- At least one systematic review shows no reduced risk of cardiovascular events and related-mortality by substituting PUFAs, particularly omega-6 PUFAs, in place of saturated fats.21 Another more recent study examining outcomes from randomized control trials also comes to the conclusion that replacement of saturated fats with omega-6 PUFAs is unlikely to reduce cardiovascular-related events and all cause mortality.22
HCB2 “Bottom” Line:
Focus on consuming more real, whole, and anti-inflammatory foods, which may naturally contain a spectrum of fatty acids, including saturated, PUFA (with particular emphasis on omega-3 fatty acids) and MUFA fats.
5) In regard to intake of unsaturated fats (PUFAs) overall, we encourage that people consume them from wild caught fish, raw whole avocado, and raw and sprouted nuts and seeds instead of “vegetable” oils. We also advocate for the consumption of monounsaturated fats (MUFAs) from olives and unheated virgin olive oil as well as avocados and some raw and sprouted nuts.
Please see our Fight Right Anti-Inflammatory Grocery List for more information and suggestions.
- University of Maryland Medical Center (UMM). (2015). Omega-6 fatty acids. Retrieved June 23, 2017 from https://www.umm.edu/health/medical/altmed/supplement/omega6-fatty-acids.
- Sacks F., Lichtenstein A., Wu J., Appel L. et al. (2017). Dietary fats and cardiovascular disease: a presidential advisory from the American Heart Association. Circulation, 135(25). https://circ.ahajournals.org/content/early/2017/06/15/CIR.0000000000000510.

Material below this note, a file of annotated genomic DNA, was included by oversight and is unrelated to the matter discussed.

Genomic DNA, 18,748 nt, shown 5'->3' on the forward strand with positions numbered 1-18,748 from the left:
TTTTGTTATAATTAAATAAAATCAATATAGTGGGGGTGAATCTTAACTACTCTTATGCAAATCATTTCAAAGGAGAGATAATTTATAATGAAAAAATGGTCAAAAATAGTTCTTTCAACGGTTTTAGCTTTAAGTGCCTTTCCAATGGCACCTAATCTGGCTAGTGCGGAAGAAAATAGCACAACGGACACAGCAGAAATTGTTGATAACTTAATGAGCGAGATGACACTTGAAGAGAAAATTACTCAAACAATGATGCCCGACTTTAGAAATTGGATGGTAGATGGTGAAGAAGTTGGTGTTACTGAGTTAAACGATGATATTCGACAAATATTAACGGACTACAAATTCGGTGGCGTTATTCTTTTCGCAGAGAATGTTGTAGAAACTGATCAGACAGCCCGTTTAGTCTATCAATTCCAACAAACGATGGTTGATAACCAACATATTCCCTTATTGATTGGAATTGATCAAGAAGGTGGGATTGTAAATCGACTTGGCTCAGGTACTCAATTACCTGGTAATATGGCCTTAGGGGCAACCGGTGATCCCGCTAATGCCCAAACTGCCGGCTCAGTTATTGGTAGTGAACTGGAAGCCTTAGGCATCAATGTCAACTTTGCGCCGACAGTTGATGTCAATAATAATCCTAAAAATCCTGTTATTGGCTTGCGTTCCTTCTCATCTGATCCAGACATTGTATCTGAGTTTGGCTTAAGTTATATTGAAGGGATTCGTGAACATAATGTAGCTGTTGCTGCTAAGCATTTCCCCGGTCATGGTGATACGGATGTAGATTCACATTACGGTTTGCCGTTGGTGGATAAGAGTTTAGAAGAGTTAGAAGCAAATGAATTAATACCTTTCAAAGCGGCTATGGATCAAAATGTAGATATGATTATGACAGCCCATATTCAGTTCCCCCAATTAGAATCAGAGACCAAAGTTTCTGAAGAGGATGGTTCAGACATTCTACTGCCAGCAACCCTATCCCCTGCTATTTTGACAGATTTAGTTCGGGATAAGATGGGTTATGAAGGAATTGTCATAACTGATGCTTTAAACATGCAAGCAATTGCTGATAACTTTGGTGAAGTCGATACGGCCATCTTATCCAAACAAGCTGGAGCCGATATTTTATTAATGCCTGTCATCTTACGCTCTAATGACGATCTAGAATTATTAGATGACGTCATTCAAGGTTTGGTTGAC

- FDA. (2015). Final Determination Regarding Partially Hydrogenated Oils (Removing TransFat). Retrieved June 23, 2017 from https://www.fda.gov/food/ingredientspackaginglabeling/foodadditivesingredients/ucm449162.htm.
- Hyman, Mark MD. 2016. Is Coconut Oil Bad for Your Cholesterol? Retrieved June 23, 2017 from https://drhyman.com/blog/2016/04/06/is-coconut-oil-bad-for-your-cholesterol/.
- Halvorsen B. & Blomhoff R. (2011). Determination of lipid oxidation products in vegetable oils and marine omega-3 supplements. Food Nutr Res, 55. https://www.ncbi.nlm.nih.gov/pmc/articles/PMC3118035/.
- Choe E. & Min D. (2016). Mechanisms and Factors for Edible Oil Oxidation. Comprehensive Reviews in Food Science and Food Safety, 5: 169–186. https://onlinelibrary.wiley.com/doi/10.1111/j.1541-4337.2006.00009.x/abstract.
- Patterson E., Wall R., Fitzgerald GF, Ross RP et al. (2012). Health Implications of High Dietary Omega-6 Polyunsaturated Fatty Acids. J Nut Metab https://www.ncbi.nlm.nih.gov/pmc/articles/PMC3335257/#!po=30.1724.